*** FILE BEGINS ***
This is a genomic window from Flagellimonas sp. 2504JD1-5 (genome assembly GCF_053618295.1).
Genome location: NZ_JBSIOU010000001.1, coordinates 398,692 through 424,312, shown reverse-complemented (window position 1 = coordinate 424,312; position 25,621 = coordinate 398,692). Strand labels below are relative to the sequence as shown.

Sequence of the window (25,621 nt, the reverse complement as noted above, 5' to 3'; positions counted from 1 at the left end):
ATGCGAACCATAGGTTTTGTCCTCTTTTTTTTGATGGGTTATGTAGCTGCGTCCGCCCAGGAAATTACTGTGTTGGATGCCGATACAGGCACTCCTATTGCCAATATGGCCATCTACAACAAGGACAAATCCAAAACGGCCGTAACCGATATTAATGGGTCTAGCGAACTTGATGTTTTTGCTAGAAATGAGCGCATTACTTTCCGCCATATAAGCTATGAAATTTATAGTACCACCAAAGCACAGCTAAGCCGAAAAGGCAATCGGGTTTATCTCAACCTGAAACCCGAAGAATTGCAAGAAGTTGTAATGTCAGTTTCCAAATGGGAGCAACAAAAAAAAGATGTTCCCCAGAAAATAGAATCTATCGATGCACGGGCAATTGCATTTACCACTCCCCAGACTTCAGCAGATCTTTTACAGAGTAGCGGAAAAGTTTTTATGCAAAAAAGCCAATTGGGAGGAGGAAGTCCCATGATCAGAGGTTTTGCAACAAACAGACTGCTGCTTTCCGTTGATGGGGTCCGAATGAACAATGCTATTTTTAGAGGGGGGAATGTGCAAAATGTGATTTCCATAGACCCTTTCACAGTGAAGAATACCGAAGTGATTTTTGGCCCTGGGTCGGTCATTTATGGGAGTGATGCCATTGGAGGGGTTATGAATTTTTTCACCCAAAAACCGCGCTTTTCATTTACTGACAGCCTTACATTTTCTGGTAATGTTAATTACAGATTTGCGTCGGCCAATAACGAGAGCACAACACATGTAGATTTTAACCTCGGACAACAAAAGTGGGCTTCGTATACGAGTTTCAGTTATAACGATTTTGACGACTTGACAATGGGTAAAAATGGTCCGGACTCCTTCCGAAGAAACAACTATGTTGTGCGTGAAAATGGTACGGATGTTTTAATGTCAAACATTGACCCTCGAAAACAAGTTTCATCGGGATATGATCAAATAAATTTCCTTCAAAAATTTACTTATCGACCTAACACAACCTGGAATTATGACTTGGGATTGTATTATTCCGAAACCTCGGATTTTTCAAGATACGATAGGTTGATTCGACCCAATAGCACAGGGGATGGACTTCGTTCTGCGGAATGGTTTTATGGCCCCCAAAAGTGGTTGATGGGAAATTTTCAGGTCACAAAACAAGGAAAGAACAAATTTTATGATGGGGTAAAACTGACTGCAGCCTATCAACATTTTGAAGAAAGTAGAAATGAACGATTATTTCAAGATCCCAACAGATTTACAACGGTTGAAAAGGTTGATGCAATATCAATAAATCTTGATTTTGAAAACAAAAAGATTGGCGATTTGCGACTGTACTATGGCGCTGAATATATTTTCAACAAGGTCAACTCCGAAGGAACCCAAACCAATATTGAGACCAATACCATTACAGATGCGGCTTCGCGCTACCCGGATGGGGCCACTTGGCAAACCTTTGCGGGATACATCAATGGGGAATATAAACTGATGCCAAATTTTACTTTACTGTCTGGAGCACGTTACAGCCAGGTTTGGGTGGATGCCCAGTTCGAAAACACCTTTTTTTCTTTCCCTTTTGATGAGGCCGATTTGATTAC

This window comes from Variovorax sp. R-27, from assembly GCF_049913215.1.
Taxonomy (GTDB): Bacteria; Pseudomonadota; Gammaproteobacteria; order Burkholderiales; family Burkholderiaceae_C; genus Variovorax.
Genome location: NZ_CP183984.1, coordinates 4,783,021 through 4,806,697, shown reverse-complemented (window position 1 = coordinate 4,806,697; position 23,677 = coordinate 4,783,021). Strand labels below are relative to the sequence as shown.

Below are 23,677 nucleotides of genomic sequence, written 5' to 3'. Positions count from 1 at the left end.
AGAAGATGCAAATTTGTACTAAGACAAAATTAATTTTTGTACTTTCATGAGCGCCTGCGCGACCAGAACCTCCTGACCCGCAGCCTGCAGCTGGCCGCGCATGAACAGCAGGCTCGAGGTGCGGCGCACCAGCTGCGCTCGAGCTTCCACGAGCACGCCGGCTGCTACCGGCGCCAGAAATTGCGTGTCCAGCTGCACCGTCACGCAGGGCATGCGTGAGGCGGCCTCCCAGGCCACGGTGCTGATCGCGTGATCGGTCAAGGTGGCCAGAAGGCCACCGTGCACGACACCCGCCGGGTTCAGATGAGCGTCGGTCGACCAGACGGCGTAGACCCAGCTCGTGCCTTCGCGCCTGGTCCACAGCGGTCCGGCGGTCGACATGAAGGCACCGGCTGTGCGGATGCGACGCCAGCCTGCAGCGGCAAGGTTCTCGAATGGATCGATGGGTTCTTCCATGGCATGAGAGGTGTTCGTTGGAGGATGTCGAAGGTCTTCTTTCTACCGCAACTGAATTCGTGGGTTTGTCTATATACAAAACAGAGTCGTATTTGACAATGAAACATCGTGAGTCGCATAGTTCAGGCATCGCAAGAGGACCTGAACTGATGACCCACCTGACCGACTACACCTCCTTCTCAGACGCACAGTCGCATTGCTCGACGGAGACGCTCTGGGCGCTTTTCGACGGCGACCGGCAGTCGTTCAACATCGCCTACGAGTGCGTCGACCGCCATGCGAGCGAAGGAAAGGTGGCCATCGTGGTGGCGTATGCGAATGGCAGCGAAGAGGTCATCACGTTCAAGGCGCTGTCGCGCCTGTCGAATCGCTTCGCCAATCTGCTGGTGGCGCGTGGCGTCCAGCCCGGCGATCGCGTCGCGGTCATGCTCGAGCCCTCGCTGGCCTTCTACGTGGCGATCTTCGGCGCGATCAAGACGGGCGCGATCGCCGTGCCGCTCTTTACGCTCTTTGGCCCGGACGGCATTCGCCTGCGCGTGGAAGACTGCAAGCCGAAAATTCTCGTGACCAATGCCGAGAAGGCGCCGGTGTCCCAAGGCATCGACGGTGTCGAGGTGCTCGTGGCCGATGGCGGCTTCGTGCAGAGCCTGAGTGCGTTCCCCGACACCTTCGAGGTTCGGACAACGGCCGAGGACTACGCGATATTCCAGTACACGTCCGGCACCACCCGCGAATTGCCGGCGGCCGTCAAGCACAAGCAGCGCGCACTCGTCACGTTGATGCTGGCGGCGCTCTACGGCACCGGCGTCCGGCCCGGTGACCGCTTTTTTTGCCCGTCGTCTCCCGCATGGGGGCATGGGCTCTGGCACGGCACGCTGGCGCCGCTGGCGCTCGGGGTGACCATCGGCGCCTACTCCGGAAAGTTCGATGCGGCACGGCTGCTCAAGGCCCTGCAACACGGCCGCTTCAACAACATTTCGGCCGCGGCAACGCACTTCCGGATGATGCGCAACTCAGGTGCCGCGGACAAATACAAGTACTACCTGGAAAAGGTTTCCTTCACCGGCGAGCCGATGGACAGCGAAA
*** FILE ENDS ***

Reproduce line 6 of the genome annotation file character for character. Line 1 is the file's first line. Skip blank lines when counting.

Taxonomy (GTDB): Bacteria; Pseudomonadota; Gammaproteobacteria; order Burkholderiales; family Burkholderiaceae_C; genus Variovorax.